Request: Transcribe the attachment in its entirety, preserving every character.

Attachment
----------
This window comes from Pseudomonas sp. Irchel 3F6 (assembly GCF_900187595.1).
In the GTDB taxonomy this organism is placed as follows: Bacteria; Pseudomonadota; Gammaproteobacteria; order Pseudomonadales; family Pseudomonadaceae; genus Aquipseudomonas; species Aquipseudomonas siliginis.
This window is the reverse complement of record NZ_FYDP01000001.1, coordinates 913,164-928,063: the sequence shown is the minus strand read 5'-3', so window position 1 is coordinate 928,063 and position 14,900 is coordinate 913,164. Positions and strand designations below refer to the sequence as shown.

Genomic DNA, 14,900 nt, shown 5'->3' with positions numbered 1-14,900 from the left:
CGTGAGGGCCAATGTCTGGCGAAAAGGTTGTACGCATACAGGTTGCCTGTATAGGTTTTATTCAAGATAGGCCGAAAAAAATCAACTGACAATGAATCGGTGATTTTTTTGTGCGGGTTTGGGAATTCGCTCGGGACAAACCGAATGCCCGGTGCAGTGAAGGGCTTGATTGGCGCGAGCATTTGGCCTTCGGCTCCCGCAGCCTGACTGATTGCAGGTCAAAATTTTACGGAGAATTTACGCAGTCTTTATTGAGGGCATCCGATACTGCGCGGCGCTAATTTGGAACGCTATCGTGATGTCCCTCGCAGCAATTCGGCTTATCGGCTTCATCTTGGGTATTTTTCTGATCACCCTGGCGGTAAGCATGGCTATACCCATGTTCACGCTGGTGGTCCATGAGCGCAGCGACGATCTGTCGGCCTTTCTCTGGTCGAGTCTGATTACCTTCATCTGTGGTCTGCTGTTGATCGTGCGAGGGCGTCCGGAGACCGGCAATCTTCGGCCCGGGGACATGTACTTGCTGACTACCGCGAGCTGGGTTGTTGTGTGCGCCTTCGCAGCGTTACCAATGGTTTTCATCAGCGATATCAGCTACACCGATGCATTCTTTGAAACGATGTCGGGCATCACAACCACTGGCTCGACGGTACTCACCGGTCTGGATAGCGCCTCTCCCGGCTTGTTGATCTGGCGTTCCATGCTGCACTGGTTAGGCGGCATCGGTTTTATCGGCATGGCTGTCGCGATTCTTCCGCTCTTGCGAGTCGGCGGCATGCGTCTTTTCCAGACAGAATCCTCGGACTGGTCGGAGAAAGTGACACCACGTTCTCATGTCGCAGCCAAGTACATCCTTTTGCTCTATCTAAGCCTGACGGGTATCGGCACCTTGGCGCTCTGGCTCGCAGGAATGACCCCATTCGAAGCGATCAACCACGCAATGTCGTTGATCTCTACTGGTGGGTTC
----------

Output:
This window comes from Pseudomonas sp. Irchel 3F6 (assembly GCF_900187595.1).
In the GTDB taxonomy this organism is placed as follows: Bacteria; Pseudomonadota; Gammaproteobacteria; order Pseudomonadales; family Pseudomonadaceae; genus Aquipseudomonas; species Aquipseudomonas siliginis.
This window is the reverse complement of record NZ_FYDP01000001.1, coordinates 913,164-928,063: the sequence shown is the minus strand read 5'-3', so window position 1 is coordinate 928,063 and position 14,900 is coordinate 913,164. Positions and strand designations below refer to the sequence as shown.

Genomic DNA, 14,900 nt, shown 5'->3' with positions numbered 1-14,900 from the left:
CGTGAGGGCCAATGTCTGGCGAAAAGGTTGTACGCATACAGGTTGCCTGTATAGGTTTTATTCAAGATAGGCCGAAAAAAATCAACTGACAATGAATCGGTGATTTTTTTGTGCGGGTTTGGGAATTCGCTCGGGACAAACCGAATGCCCGGTGCAGTGAAGGGCTTGATTGGCGCGAGCATTTGGCCTTCGGCTCCCGCAGCCTGACTGATTGCAGGTCAAAATTTTACGGAGAATTTACGCAGTCTTTATTGAGGGCATCCGATACTGCGCGGCGCTAATTTGGAACGCTATCGTGATGTCCCTCGCAGCAATTCGGCTTATCGGCTTCATCTTGGGTATTTTTCTGATCACCCTGGCGGTAAGCATGGCTATACCCATGTTCACGCTGGTGGTCCATGAGCGCAGCGACGATCTGTCGGCCTTTCTCTGGTCGAGTCTGATTACCTTCATCTGTGGTCTGCTGTTGATCGTGCGAGGGCGTCCGGAGACCGGCAATCTTCGGCCCGGGGACATGTACTTGCTGACTACCGCGAGCTGGGTTGTTGTGTGCGCCTTCGCAGCGTTACCAATGGTTTTCATCAGCGATATCAGCTACACCGATGCATTCTTTGAAACGATGTCGGGCATCACAACCACTGGCTCGACGGTACTCACCGGTCTGGATAGCGCCTCTCCCGGCTTGTTGATCTGGCGTTCCATGCTGCACTGGTTAGGCGGCATCGGTTTTATCGGCATGGCTGTCGCGATTCTTCCGCTCTTGCGAGTCGGCGGCATGCGTCTTTTCCAGACAGAATCCTCGGACTGGTCGGAGAAAGTGACACCACGTTCTCATGTCGCAGCCAAGTACATCCTTTTGCTCTATCTAAGCCTGACGGGTATCGGCACCTTGGCGCTCTGGCTCGCAGGAATGACCCCATTCGAAGCGATCAACCACGCAATGTCGTTGATCTCTACTGGTGGGTTC